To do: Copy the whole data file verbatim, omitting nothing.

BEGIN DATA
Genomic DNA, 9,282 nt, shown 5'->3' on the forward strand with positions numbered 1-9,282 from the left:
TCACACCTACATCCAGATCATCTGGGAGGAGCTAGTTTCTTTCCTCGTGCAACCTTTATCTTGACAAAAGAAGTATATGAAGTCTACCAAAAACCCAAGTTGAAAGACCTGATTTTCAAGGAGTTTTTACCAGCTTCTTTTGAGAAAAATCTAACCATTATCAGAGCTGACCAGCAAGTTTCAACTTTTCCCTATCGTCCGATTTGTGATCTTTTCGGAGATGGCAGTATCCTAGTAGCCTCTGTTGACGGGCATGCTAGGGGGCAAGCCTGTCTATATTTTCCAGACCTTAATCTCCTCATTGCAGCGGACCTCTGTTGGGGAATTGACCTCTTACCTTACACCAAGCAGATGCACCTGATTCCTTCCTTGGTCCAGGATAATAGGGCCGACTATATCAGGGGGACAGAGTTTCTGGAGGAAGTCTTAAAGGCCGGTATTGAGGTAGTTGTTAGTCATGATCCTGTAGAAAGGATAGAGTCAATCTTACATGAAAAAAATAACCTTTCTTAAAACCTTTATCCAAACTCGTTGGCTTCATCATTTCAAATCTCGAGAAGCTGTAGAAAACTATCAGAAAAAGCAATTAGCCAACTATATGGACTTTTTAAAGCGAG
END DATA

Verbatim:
Genomic DNA, 9,282 nt, shown 5'->3' on the forward strand with positions numbered 1-9,282 from the left:
TCACACCTACATCCAGATCATCTGGGAGGAGCTAGTTTCTTTCCTCGTGCAACCTTTATCTTGACAAAAGAAGTATATGAAGTCTACCAAAAACCCAAGTTGAAAGACCTGATTTTCAAGGAGTTTTTACCAGCTTCTTTTGAGAAAAATCTAACCATTATCAGAGCTGACCAGCAAGTTTCAACTTTTCCCTATCGTCCGATTTGTGATCTTTTCGGAGATGGCAGTATCCTAGTAGCCTCTGTTGACGGGCATGCTAGGGGGCAAGCCTGTCTATATTTTCCAGACCTTAATCTCCTCATTGCAGCGGACCTCTGTTGGGGAATTGACCTCTTACCTTACACCAAGCAGATGCACCTGATTCCTTCCTTGGTCCAGGATAATAGGGCCGACTATATCAGGGGGACAGAGTTTCTGGAGGAAGTCTTAAAGGCCGGTATTGAGGTAGTTGTTAGTCATGATCCTGTAGAAAGGATAGAGTCAATCTTACATGAAAAAAATAACCTTTCTTAAAACCTTTATCCAAACTCGTTGGCTTCATCATTTCAAATCTCGAGAAGCTGTAGAAAACTATCAGAAAAAGCAATTAGCCAACTATATGGACTTTTTAAAGCGAG